Stakes are high in ongoing battles for water
by Alan Guebert
Gazette Introductory Note: America’s agricultural system, designed with the primary goal of making money for agribusiness “farmers,” is highly water intensive. The system works when there is abundant water to exploit, but, as we are learning, when water runs short, the system will not meet our needs. The question is, will be be able to convert to more sustainable agricultural practices that are aimed at providing nutritious food for people rather than massive profits for banker-farmers? — Hardly Waite.
According to 2013 data compiled by the U.S. Environmental Protection Agency, you and I owe our very existence towater. After all, 92 percent of our blood, 75 percent of our brains and muscles, 60 percent of our bodies and 22 percent of our bones are plain, simple old water.
Even more to the point, while most of us might live a month or so without food, not one of us could live much more than a week without water.
Farming and ranching are in the same life raft; water is their key element and they use a lot. Nearly 80 percent of every drop, bucket and stock tank of water used in the United States every day is slurped and guzzled by American agriculture.
That’s 320 billion gallons every day of every week of every year. (Links to source material are posted at http://farmandfoodfile.com/in-the-news/.)
By contrast, American households collectively use less than a one-tenth, or 29 billion gallons, of agriculture’s thirsty total each day.
If you think that 10-to-1 ratio can or will continue, go to California. As that state’s years-long drought drags on with no end in sight, people — not cows or corn or cotton — are winning every fight for water, according to March 2014 data released by the California Farm Water Coalition.
Corn, a high profit item for agribusiness “farmers,” is also a notorious water hog. “87 percent of irrigated corn is grown in regions with high or extremely high water stress” and “over half of the country’s irrigated corn production — worth nearly $9 billion annually — depends on groundwater from the over-exploited High Plains aquifer.”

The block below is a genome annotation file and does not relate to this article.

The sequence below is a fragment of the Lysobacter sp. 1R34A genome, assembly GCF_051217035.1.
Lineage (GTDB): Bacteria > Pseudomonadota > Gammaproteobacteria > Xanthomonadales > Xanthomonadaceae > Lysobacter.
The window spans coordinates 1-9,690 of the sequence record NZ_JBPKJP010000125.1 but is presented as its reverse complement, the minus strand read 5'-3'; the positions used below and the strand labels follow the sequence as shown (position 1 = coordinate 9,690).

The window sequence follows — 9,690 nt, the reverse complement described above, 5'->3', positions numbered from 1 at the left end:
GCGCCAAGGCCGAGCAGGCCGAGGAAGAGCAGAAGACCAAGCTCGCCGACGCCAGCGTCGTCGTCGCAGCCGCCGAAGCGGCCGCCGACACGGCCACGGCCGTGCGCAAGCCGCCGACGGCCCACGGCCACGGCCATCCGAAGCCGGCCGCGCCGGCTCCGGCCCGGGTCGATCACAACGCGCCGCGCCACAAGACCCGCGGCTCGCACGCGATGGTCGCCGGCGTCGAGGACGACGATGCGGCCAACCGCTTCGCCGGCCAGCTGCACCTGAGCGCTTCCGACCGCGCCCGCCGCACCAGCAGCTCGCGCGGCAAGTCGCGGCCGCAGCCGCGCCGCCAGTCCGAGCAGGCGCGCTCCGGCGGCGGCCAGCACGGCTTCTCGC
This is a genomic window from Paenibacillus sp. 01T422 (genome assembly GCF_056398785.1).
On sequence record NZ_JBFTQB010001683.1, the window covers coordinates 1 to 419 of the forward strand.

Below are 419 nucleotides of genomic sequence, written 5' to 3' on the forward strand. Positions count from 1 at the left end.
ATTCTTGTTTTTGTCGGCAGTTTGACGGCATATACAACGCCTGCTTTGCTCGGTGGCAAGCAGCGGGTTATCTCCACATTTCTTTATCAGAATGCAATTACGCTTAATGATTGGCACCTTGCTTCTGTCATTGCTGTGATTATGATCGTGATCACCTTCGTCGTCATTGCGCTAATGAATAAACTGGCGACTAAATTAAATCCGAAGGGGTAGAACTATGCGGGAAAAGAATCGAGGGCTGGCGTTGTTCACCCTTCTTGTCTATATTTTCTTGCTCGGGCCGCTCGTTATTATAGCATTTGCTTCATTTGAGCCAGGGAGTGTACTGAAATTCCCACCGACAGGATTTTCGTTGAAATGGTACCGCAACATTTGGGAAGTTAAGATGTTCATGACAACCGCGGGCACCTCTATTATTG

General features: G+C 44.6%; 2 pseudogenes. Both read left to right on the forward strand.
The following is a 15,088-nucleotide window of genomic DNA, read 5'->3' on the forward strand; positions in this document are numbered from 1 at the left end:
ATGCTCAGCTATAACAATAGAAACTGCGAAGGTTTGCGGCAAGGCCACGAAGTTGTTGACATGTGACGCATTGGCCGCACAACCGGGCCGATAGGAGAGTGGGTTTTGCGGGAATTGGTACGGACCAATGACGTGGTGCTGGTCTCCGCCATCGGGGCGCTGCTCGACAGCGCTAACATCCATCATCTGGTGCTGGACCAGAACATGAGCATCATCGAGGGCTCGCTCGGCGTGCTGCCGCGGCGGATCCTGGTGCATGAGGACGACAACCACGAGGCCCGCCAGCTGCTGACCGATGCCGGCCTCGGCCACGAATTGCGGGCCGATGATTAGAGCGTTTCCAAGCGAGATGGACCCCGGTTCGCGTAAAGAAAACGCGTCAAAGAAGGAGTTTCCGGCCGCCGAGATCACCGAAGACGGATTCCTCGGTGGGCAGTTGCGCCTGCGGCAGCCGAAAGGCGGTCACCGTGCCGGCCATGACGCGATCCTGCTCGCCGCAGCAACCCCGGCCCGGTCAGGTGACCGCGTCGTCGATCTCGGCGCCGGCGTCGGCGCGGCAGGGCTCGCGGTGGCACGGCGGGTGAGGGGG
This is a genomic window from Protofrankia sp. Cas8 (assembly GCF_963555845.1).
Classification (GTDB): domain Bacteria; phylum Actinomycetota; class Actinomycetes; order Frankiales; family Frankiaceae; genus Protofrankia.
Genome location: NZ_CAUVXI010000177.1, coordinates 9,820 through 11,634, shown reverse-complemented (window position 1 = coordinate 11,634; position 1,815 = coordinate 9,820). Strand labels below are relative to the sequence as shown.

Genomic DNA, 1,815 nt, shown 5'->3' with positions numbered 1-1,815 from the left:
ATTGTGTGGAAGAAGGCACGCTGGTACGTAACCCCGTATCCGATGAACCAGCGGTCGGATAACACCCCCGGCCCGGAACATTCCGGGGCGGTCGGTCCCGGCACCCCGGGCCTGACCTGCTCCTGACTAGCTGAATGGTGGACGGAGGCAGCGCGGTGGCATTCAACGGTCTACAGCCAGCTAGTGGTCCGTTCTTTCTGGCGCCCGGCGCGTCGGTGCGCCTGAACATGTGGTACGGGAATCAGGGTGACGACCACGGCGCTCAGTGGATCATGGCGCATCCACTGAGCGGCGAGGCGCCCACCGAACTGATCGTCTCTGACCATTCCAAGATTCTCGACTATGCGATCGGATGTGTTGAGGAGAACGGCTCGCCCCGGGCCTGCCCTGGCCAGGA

For example, this year, estimates the CFWC, 800,000 acres of California farmland will not be planted due to the lack of irrigation water. Last year that number was 500,000 acres. Next year, it guesses, the acreage will be even bigger.
The idled land in the nation’s biggest farm state carries big costs. Farm-related unemployment is expected to top 40 percent in California’s rich, but now bone-dry, Central Valley and the state’s ag-related supply businesses will see sales drop $7.5 billion. Sales from farms and ranches are forecast to drop $3.6 billion.
A hard hint of a much smaller drought in the Midwest in 2012 sent U.S. corn prices to more than $8 per bushel, notes a detailed June 2014 report by Ceres, a nonprofit group that “mobilizes business and investor leadership on climate change, water scarcity and other sustainable challenges.”
But it wasn’t — and, if another drought strikes, won’t be — just corn farmers who were nailed, the report notes. “Investors,” it explains, “need to understand how companies in the grain processing, food, beverage, livestock, ethanol, grocery and restaurant sectors are addressing these risks.”
In short, while many farm organizations dismiss or discredit climate change as a government-sponsored plot to impose new regulations on farmers and ranchers, the multitrillion-dollar food, feed and fuel sectors that rely on U.S. farm and ranch output to generate product and profit do not see a bogeyman. To them and their shareholders, climate change is a serious threat that needs to be managed.
The Ceres report lays out the size of that threat to the U.S. corn sector. For example, “87 percent of irrigated corn is grown in regions with high or extremely high water stress” and “over half of the country’s irrigated corn production — worth nearly $9 billion annually — depends on groundwater from the over-exploited High Plains aquifer.”
Additionally, “36 ethanol refineries are located in and source corn (that is) irrigated” with that High Plains aquifer. It’s a big investment at big risk, suggests Ceres, which directs a group of more than 100 institutional investors whose collective assets top $13 trillion.
But that’s just the tip of the melting iceberg.
According to the Ceres report, “16 separate sectors” of the U.S. economy “depend on corn as a key ingredient.” Last year, “The top 45 companies in the corn value chain earned $1.7 trillion in revenue,” or more than “Australia’s annual GDP.”
Given those numbers for corn alone, consider the impact climate change will have across not just farming and ranching but the entire U.S. economy.
Or, as most American farm and ranch groups prefer, don’t. The really big, really smart money, however, already is.